German language

West Germanic language

The German language (German: Deutsch or [die] deutsche Sprache) is a West Germanic language in the Indo-European language family.

Native toPrimarily German-speaking Europe, also in the worldwide German-speaking diaspora
Native speakers
90 million (2010)[1] to 95 million (2014)[2]
L2 speakers: 10–15 million (2014)[2]
Early forms
Standard forms
Latin (German alphabet)
German Braille
Signed German, LBG
(Lautsprachbegleitende / Lautbegleitende Gebärden)
Official status
Official language in

Several international institutions
Recognised minority
language in
Regulated byNo official regulation
(German orthography regulated by the Council for German Orthography[3]).
Language codes
ISO 639-1de
ISO 639-2ger (B)
deu (T)
ISO 639-3Variously:
deu – German
gmh – Middle High German
goh – Old High German
gct – Colonia Tovar German
bar – Bavarian
cim – Cimbrian
geh – Hutterite German
ksh – Kölsch
nds – Low German[a]
sli – Lower Silesian
ltz – Luxembourgish[b]
vmf – Mainfränkisch
mhn – Mócheno
pfl – Palatinate German
pdc – Pennsylvania German
pdt – Plautdietsch[c]
swg – Swabian German
gsw – Swiss German
uln – Unserdeutsch
sxu – Upper Saxon
wae – Walser German
wep – Westphalian
hrx – Riograndenser Hunsrückisch
yec – Yenish
Glottologhigh1287  High Franconian[4]
uppe1397  Upper German[5]
further information
52-AC (Continental West Germanic)
> 52-ACB (Deutsch & Dutch)
> 52-ACB-d (Central German incl. 52-ACB–dl & -dm Standard/Generalised High German)
+ 52-ACB-e & -f (Upper German & Swiss German)
+ 52-ACB-h (émigré German varieties incl. 52-ACB-hc Hutterite German & 52-ACB-he Pennsylvania German etc.)
+ 52-ACB-i (Yenish);
Totalling 285 varieties: 52-ACB-daa to 52-ACB-i
Legal statuses of German in the world.svg
     (Co-)Official and majority language

     Co-official, but not majority language      Statutory minority/cultural language

     Non-statutory minority language
This article contains IPA phonetic symbols. Without proper rendering support, you may see question marks, boxes, or other symbols instead of Unicode characters. For a guide to IPA symbols, see Help:IPA.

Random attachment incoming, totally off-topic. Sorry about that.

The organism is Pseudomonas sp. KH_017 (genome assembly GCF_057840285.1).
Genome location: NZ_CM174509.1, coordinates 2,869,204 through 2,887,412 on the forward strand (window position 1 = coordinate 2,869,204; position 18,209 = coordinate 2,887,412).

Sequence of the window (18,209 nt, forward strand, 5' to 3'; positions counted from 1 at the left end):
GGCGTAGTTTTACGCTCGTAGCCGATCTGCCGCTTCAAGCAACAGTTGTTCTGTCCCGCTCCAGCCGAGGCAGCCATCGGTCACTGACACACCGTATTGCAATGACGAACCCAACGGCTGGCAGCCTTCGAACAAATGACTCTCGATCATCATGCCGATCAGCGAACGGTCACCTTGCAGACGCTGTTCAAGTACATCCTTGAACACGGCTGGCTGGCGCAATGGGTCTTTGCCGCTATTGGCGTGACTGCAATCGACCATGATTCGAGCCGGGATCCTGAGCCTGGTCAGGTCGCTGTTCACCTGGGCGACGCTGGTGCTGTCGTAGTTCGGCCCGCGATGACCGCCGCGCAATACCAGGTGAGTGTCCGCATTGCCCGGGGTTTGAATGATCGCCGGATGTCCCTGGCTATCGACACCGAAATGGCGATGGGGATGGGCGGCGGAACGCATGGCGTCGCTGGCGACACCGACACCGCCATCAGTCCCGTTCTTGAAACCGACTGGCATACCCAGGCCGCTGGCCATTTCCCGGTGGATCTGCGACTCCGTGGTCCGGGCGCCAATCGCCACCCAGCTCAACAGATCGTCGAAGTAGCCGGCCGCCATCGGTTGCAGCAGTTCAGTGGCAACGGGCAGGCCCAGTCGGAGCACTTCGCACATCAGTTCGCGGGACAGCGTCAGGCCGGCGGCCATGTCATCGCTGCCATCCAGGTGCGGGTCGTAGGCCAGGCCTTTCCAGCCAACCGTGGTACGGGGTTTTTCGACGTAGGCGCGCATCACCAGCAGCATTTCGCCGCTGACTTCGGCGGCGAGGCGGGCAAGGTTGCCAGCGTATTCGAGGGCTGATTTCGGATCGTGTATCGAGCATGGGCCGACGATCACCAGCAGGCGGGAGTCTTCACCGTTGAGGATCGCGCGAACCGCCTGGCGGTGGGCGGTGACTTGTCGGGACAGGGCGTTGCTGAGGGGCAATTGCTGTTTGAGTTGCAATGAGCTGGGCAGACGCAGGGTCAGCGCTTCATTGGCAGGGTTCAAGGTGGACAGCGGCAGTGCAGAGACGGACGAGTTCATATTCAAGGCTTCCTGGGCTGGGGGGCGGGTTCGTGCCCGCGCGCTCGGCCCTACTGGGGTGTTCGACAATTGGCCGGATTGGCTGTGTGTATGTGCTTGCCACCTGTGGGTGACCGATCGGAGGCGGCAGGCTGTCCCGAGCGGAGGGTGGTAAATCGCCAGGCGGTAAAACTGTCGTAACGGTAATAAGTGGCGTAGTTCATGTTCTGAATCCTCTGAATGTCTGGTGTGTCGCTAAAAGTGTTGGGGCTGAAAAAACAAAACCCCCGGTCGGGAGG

It is spoken in Germany, Austria, Switzerland, Liechtenstein and Luxembourg; natively by around 100 million people. It is the most widely spoken mother tongue in the European Union. There are some people who speak German in Belgium and in the Netherlands, as well as in France and Northern Italy. There are people who speak German in many countries, including the United States and Canada, where many people emigrated from Germany. German is also spoken in Eastern Europe, Bulgaria, Romania, and Russia.

German is a part of the West Germanic language family (a group of languages that are similar) and is much like English and Dutch. A lot of the vocabulary in German is related to English, but the grammar is more complicated. German has a system of cases, and when helping verbs are used, the main part of the verb must be moved to the end of the sentence. For example, "Someone has stolen my car" is Jemand hat mein Auto gestohlen (Someone has my car stolen) or, "Someone called me last night" is Jemand hat mich letzte Nacht angerufen (Someone has me last night called).

In German writing, every noun must start with a capital letter. English and Danish also did this long ago, but not now. Today, German is the only language that has this rule.